A 14-year-old girl who took her own life was bullied by pupils in and outside her school, her father told an inquest.
A pre-inquest review hearing into the death of Mia Janin in March 2021 heard her parents had raised concerns over bullying with staff at the Jewish Free School (JFS) in Kenton, north-west London.
The year 10 pupil was found dead at her family home in nearby Harrow on March 12 2021.
Assistant coroner Tony Murphy, sitting at Barnet Coroner’s Court on Thursday, said she and her family believed her treatment by other pupils amounted to “bullying”.
“The key focus as I see it for this inquest is to seek to understand as much as anyone can why Mia took the steps she did on 12 March,” he said.
We know that she was bullied. We knew that she was cyber bullied
“That involves in my view what was going on within and without Mia’s school environment in the weeks leading up to the event.
“It seems clear that Mia’s experience of some behaviour by JFS students was bullying.”
Mariano Janin, Mia’s father, told the hearing: “We know that she was bullied. We knew that she was cyber bullied.
“Mia is not the first case in JFS.”
The hearing was told evidence given to the Metropolitan Police after her death by pupils at the school – who cannot be named for legal reasons – had “inconsistencies” and that some of them disputed that Mia was bullied.
Lily Lewis, counsel for Mia’s brother Douglas Stewart, said there was “clear evidential value” in calling the child witnesses to give evidence to the inquest to clarify this.
She added that one student believed the bullying of Mia to be so severe that it was impossible their teachers could have missed it.
Susan Jones, representing JFS, said the school “accepted that it was Mia’s experience that she was being bullied”.
But she argued that child witnesses should not be called to give live evidence to the inquest for safeguarding reasons and that their police evidence should be read aloud instead.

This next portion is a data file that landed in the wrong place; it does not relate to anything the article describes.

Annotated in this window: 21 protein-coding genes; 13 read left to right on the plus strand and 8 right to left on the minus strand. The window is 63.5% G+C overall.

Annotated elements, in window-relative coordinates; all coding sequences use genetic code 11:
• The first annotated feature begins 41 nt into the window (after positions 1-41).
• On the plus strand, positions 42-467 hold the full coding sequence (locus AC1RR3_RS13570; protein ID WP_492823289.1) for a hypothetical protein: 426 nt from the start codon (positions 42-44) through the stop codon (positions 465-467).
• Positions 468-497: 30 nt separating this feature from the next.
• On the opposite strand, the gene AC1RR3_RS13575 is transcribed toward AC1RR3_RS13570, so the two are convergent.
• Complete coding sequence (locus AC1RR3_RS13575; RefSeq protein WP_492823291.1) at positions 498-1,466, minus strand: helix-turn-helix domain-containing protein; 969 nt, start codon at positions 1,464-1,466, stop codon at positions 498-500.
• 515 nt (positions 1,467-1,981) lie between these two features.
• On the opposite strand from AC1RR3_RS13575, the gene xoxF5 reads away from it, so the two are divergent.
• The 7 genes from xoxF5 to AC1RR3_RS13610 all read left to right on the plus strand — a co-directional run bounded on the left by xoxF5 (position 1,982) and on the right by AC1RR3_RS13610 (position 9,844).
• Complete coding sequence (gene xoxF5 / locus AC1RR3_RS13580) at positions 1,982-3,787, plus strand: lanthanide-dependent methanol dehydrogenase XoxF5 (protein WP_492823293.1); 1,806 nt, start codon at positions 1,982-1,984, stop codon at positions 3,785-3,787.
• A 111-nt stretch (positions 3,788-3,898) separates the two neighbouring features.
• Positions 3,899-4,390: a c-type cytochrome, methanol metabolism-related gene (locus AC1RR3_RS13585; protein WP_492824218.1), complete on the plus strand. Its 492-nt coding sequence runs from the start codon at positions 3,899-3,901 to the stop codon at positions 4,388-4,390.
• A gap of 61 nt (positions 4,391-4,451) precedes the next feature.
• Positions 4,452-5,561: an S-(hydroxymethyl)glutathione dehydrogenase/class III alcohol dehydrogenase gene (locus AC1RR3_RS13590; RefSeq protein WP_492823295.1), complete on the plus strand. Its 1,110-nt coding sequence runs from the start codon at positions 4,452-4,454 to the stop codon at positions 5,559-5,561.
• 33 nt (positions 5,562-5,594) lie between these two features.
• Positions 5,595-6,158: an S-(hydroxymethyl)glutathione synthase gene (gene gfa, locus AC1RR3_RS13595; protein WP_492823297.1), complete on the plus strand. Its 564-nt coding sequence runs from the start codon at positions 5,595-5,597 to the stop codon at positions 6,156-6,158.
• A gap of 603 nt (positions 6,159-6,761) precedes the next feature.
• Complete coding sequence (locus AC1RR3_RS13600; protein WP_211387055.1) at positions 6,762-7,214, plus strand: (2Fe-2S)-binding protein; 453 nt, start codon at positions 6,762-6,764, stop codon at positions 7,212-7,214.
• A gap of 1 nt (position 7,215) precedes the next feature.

Sefton Kwasnik, solicitor for Mr Janin, said: “The last thing my client wants to do is exacerbate any issues that any of the child witnesses might have.
“I think there would be a common desire to minimise or mitigate that prospect to the minimum.”
The coroner said the matter would be decided at a later date before the inquest commenced.
He ruled the inquest will seek to determine Mia’s wellbeing, her interactions with students and staff at JFS, support she received relating to that and what happened in the two days before Mia’s death.
It will also consider lessons that are to be learned from her death.
Key moments leading up to her death were said to include a queue for Covid tests and a design and technology lesson which was the last Mia attended.
The inquest will consider evidence from her mobile phone, social media accounts, GP and counselling records.
Her brother and father will provide pen portraits and a photograph to illustrate what she was like.
Mia’s mother died four months on from her suicide after having an aneurysm and contracting leukaemia.
The coroner set a provisional date for the inquest of Friday 23 and Monday 26 June.
Present in court were Mr Janin and Met officers Detective Inspector Steele and Detective Sergeant Wallace, who were involved in the police investigation into Mia’s death.
Mr Kwasnik, Miss Lewis, Ms Jones and Mr Stewart appeared via video link, as did Mr Stewart’s solicitor Abigail Gowland, JFS headteacher Dr David Moody and Naomi Pendleton, a grief charity worker supporting Mr Janin.